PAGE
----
In January, U.S. secretary of defense James Mattis articulated the case for viewing environmental and national security as interrelated, arguing that “the effects of a changing climate—such as increased maritime access to the Arctic, rising sea levels, desertification, among others—impact our security situation.”  This argument has long been accepted by many scholars and governments alike and has been acknowledged as a key reason behind many national plans to combat climate change. One country that has recognized the destabilizing potential of climate change and the urgent need to increase international cooperation to address its impacts is Bangladesh.
Bangladesh accounts for only 0.35% of global emissions yet is particularly susceptible to the risks imposed by a changing climate.  Ongoing domestic efforts to manage this security threat have largely focused on adaptation rather than mitigation. The primary concern for policymakers is to strengthen capacity building and limit instability in a country of approximately 157 million citizens. Most of Bangladesh sits at an elevation of just a few dozen feet above sea level, and the southern delta region, which is positioned even lower, is home to approximately 35 million people. The country also has one of the highest population densities in the world, with about 1,000 people per square kilometer (km).  This confluence of factors has brought adaption efforts to the forefront of policymaking agendas.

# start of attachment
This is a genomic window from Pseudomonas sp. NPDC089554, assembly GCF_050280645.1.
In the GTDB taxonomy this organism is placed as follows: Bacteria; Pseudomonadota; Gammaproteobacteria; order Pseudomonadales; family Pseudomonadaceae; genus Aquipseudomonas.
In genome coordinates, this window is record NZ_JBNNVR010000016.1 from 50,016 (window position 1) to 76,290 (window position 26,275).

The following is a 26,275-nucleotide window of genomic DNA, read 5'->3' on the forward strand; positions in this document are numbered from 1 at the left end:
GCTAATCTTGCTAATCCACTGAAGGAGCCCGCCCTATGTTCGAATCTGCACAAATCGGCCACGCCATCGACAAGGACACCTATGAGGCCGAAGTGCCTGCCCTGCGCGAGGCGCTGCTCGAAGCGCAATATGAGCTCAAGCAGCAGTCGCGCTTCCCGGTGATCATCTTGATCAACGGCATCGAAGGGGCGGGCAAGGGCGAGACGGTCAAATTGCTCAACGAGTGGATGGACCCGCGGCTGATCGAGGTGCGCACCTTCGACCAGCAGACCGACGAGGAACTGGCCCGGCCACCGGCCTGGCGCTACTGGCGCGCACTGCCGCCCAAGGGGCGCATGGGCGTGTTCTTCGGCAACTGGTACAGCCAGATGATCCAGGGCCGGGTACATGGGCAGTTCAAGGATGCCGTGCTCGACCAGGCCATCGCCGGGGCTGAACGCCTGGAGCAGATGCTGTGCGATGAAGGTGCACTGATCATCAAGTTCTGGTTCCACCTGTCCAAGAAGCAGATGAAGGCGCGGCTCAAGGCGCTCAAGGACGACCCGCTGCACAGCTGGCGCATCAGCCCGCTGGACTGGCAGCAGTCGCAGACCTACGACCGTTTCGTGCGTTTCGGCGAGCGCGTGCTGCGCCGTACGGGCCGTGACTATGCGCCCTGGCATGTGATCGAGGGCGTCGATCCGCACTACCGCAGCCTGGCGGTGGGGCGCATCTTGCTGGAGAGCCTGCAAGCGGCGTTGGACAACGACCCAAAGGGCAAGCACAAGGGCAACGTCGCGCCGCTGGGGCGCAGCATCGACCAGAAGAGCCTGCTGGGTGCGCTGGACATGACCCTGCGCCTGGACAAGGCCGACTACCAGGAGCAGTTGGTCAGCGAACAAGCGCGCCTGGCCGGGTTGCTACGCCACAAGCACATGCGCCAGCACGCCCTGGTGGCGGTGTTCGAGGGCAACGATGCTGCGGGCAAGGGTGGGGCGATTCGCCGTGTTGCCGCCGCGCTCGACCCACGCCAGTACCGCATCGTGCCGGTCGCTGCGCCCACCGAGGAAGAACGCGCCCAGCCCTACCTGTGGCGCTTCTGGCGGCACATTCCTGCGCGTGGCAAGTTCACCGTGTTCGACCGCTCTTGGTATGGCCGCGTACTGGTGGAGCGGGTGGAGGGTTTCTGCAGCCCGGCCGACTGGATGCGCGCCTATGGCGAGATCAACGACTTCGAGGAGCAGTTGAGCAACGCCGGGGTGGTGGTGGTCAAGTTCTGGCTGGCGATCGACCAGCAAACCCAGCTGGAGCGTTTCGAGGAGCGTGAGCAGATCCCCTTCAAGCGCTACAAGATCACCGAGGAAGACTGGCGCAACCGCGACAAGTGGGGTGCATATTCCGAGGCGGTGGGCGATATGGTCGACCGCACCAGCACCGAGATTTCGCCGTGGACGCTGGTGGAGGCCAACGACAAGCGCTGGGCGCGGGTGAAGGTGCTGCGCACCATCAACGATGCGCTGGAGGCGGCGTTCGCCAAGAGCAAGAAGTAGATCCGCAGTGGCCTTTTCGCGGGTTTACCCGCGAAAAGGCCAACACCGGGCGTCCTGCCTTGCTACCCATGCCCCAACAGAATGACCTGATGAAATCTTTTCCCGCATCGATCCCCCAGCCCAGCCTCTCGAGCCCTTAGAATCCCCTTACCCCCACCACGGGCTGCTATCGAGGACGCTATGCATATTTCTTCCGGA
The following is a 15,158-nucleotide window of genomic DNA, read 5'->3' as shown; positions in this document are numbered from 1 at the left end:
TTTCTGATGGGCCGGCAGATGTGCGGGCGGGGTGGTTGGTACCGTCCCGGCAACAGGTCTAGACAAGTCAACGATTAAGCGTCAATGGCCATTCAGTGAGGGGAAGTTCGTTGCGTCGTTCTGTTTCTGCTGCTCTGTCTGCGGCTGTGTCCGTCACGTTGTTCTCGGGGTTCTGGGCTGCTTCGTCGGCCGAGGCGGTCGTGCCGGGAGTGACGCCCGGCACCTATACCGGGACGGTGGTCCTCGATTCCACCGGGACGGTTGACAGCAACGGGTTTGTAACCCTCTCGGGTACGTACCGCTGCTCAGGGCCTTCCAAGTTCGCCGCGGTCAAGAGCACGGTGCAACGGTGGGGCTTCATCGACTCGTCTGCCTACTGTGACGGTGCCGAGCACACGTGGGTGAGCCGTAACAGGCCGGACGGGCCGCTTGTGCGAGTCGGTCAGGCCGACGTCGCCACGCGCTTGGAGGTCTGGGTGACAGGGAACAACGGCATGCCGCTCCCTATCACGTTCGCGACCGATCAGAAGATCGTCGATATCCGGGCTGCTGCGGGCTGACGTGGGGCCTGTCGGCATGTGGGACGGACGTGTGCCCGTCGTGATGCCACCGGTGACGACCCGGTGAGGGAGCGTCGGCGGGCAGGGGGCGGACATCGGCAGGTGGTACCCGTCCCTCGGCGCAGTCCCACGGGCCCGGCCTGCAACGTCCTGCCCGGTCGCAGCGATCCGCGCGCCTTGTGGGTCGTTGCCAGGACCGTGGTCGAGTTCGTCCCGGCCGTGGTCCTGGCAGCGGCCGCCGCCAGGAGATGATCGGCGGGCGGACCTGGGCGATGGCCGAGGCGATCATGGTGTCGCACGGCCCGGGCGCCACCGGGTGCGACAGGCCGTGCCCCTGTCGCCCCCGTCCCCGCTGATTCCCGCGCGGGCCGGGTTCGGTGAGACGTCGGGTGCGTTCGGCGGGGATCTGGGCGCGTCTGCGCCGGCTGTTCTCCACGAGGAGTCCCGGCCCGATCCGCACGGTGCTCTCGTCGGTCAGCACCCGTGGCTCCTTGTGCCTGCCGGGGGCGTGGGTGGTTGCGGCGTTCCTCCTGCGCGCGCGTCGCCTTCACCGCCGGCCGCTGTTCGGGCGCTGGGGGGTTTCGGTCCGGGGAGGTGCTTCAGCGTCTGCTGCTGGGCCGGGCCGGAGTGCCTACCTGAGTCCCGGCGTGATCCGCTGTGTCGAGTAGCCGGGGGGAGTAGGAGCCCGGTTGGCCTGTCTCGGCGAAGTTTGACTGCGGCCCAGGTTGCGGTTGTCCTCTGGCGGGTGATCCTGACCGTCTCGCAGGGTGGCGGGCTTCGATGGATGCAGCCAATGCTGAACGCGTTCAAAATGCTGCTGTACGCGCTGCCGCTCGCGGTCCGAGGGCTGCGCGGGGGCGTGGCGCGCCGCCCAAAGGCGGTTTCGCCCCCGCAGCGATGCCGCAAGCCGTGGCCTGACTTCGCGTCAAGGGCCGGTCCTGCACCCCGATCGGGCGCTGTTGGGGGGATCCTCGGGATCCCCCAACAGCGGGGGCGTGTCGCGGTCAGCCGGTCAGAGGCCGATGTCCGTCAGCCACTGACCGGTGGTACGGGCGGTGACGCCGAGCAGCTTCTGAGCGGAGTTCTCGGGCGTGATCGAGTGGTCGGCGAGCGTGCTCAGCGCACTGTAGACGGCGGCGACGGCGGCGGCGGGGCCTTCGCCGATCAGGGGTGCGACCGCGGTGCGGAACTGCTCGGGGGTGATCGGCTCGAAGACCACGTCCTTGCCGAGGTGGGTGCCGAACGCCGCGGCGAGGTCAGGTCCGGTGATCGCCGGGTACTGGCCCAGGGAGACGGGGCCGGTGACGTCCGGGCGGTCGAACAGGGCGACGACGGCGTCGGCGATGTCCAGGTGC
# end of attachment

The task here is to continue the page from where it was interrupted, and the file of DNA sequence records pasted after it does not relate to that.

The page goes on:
Stakeholders—ranging from development banks and NGOs to both city and national governments—are taking action to address the many challenges imposed by climate change. In 2016 the Energy, Resources and Environment Program at the Johns Hopkins University's School of Advanced International Studies sponsored a research trip to Bangladesh to explore climate change adaptation policies.  This commentary discusses three prominent concerns—humanitarian assistance and disaster relief, community sustainability, and food security—and highlights several solutions proposed by stakeholders.